Making ‘give and take’ work for metals and John Q. Public

Dec 01, 2008 | 07:40 AM |

Small, mid-size and even larger steel-consuming manufacturers—as well as the local economies in which they operate—are among the benefactors of tax credits or financial incentive programs offered by local and state governments, as illustrated by three case studies.

The first involves Chicago-based Tempel Steel Co., which in August had considered shuttering its suburban Libertyville, Ill., production facility and relocating the operations to Mexico. But with the help of tax credits and other financial incentives from city and state economic development organizations totaling up to $7 million over several years, the company instead agreed to consolidate the suburban operations at its Chicago facility.

Tempel Steel, which describes itself as the largest independent manufacturer and global supplier of motor lamination steels with 2007 sales topping $500 million, was offered the incentive package only three months after approaching the City of Chicago and state leadership.

Vincent Buonanno, Tempel's chairman and chief executive officer, credited Chicago Mayor Richard M. Daley and his office with providing "the jet fuel for accelerating the permitting process" and other needed approvals to expand its Chicago manufacturing facility to relocate the Libertyville operations there.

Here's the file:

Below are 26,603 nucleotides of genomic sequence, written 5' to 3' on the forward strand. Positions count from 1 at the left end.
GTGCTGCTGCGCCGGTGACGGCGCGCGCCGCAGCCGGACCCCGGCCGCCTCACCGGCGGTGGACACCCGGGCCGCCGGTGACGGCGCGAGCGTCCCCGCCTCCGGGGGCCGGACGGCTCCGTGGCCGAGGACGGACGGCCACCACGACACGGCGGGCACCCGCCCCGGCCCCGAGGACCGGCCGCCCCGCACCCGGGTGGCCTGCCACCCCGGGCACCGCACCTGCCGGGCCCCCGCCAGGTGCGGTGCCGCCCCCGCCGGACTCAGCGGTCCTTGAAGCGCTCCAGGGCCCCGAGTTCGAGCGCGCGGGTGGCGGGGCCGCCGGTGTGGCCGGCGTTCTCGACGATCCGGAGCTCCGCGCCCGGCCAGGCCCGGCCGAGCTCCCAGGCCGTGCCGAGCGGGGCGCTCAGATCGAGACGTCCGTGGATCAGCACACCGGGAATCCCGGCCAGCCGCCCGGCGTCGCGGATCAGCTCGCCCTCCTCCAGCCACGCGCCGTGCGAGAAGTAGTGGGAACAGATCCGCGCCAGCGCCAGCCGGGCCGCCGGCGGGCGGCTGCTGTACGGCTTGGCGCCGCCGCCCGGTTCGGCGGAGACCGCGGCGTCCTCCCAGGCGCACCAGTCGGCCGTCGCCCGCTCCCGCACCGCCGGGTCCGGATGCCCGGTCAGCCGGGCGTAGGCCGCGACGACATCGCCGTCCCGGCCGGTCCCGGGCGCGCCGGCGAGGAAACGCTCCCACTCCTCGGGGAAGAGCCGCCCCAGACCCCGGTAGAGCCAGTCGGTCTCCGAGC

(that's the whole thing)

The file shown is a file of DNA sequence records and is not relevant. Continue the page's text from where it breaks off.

Tempel expects to spend between $10 million and $13 million on the Chicago expansion and Libertyville relocation. By July 2009, the Chicago headquarters will add about 40,000 square feet of manufacturing space, Buonanno said, and many of the Libertyville workers will join that operation, doubling the employee base in Chicago to 700 from 350. "The big decision" that the incentives provided "was not to take it all to Monterrey (Mexico)," where Tempel operates a third motor-lamination plant, he said.....





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